Allamuchy Deer Park section, a large elevated section of the park bounded by I-80, Waterloo Road, and Route 517.Trailhead on Deer Park Road off Route 517.
The 6.5-mile loop trail connects to the Lake View and Barberry trails around Deer Park Pond, which offers peaceful reward to the casual forest wanderer. Or continue down a gentle grade, and traffic noise starts to replace the bird calls and woodpecker taps, eventually leading to a Scenic Area off of eastbound Interstate 80, one of the best vistas in New Jersey.
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White Trail

Stephens, Waterloo Road
The 6.8-mile main loop through Stephens connects with shorter trails from the camping area as well as several more throughout the park including the Maze, Green, Blue and Fire Tower trails.
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Highlands Trail

A four-mile section of the teal-blazed regional trail.
The trail enters Warren County from the northeast on Waterloo Road After following along the Morris Canal towpath, between the Musconetcong River and the old canal bed, the route co-aligns with Deer Park trails then back down to Saxton Falls.

Kittatinny Valley State Park

Goodale Rd., Andover; 973/786-6445 • NJ Parks page

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Paulinskill Valley Trail

The 26-mile rail-trail heads southwest from Sussex County through Fredon, Stillwater, and Blairstown, ending near the Delaware River in Knowlton Township.
The flat, cinder-based path is easy for walkers and perfect for horseback or mountain bikes. In addition to abundant wildlife, artifacts from the rail era abound: station foundations, mileage and whistle markers, cattle passes, battery boxes, and more. A gigantic concrete bridge that spans the Paulinskill at Hainesburg, one of two viaducts built on the main line of the Lackawanna soon after the turn of the century, remains fascinating. More...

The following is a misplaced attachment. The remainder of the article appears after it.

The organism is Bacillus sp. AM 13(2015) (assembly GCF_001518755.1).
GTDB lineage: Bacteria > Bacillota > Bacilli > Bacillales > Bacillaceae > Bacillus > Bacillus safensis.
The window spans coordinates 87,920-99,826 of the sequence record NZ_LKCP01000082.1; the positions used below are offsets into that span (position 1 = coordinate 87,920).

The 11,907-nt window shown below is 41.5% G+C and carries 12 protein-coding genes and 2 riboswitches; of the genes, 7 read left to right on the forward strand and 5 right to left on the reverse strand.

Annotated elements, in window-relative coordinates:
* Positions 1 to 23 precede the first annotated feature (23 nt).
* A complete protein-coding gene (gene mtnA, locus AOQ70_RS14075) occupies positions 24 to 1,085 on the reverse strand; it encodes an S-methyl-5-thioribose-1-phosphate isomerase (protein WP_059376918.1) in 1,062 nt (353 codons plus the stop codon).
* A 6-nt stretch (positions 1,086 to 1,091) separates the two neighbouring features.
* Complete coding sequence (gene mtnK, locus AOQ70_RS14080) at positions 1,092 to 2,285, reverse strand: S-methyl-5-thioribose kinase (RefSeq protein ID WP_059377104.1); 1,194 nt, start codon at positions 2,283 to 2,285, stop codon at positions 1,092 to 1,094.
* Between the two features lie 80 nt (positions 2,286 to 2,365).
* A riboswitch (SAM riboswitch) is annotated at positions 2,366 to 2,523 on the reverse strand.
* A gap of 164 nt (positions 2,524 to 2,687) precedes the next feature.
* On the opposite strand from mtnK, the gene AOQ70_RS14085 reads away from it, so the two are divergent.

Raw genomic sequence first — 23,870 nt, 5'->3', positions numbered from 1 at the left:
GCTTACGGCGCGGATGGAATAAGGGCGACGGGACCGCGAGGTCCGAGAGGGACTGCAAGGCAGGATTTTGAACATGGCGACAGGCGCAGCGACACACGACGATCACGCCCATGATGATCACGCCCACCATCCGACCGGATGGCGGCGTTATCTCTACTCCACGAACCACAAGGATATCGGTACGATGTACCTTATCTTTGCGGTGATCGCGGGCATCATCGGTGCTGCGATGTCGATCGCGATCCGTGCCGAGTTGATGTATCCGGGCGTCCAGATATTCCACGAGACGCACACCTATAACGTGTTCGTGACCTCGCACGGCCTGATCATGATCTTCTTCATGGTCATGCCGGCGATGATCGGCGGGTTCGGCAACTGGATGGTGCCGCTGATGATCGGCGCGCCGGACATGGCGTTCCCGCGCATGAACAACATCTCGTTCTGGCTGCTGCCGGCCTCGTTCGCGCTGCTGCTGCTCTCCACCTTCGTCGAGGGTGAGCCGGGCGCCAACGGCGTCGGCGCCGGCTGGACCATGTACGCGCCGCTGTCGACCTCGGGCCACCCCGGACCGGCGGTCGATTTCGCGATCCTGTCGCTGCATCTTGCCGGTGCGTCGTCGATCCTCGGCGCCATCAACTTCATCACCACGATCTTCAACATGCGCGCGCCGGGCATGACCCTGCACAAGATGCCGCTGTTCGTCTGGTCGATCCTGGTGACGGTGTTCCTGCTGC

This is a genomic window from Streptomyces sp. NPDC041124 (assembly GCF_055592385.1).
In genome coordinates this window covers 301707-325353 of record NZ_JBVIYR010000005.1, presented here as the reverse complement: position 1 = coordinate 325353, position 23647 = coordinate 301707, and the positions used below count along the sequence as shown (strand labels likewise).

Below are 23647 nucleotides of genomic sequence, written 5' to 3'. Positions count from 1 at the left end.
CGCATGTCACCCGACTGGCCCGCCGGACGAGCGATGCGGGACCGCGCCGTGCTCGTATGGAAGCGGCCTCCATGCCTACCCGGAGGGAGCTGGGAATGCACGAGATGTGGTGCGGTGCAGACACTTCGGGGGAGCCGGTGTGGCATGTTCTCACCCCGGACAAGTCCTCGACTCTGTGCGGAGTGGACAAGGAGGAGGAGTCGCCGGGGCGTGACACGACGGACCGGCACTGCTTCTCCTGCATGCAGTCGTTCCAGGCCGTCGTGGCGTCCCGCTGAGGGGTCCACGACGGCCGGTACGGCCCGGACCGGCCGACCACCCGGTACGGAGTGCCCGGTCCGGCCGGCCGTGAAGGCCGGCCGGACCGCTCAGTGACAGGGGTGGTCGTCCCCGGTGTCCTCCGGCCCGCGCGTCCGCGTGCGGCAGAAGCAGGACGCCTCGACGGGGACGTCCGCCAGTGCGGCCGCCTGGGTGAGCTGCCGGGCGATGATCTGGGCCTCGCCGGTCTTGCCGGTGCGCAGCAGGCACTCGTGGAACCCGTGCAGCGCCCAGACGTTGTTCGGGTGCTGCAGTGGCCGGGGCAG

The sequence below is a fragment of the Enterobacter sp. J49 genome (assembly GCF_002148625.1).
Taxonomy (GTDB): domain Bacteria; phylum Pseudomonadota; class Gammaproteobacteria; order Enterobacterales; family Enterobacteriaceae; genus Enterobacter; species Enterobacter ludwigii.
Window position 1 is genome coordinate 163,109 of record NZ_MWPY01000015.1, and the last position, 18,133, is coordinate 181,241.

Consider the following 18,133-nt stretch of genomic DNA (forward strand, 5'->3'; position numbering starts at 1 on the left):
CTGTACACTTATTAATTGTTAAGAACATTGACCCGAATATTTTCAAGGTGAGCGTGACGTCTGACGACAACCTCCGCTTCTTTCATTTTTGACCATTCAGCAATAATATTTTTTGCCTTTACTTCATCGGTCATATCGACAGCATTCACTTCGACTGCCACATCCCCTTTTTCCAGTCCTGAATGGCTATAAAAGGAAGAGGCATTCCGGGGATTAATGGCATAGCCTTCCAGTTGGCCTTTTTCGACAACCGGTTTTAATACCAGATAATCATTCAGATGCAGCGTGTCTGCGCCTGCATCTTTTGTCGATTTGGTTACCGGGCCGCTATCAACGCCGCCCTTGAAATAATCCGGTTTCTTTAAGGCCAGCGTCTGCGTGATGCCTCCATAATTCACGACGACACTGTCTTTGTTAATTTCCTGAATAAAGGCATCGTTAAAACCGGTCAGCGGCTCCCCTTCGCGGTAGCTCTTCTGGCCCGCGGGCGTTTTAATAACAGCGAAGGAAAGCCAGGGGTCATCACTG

Ridge and Valley Conservancy

16 Main St., Blairstown 908/362-7989 Website

Dark Moon Preserve

The conservancy protects and preserves natural areas that constitute the rural character of the Kittatinny Valley and Ridge region of New Jersey. Among these are several components of a growing trail system within Warren County that add to the already impressive inventory of publicly accessible territory.

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Blair Creek Preserve

West Fairview Lake Lane in Stillwater Township and on Sand Pond Road in Hardwick Township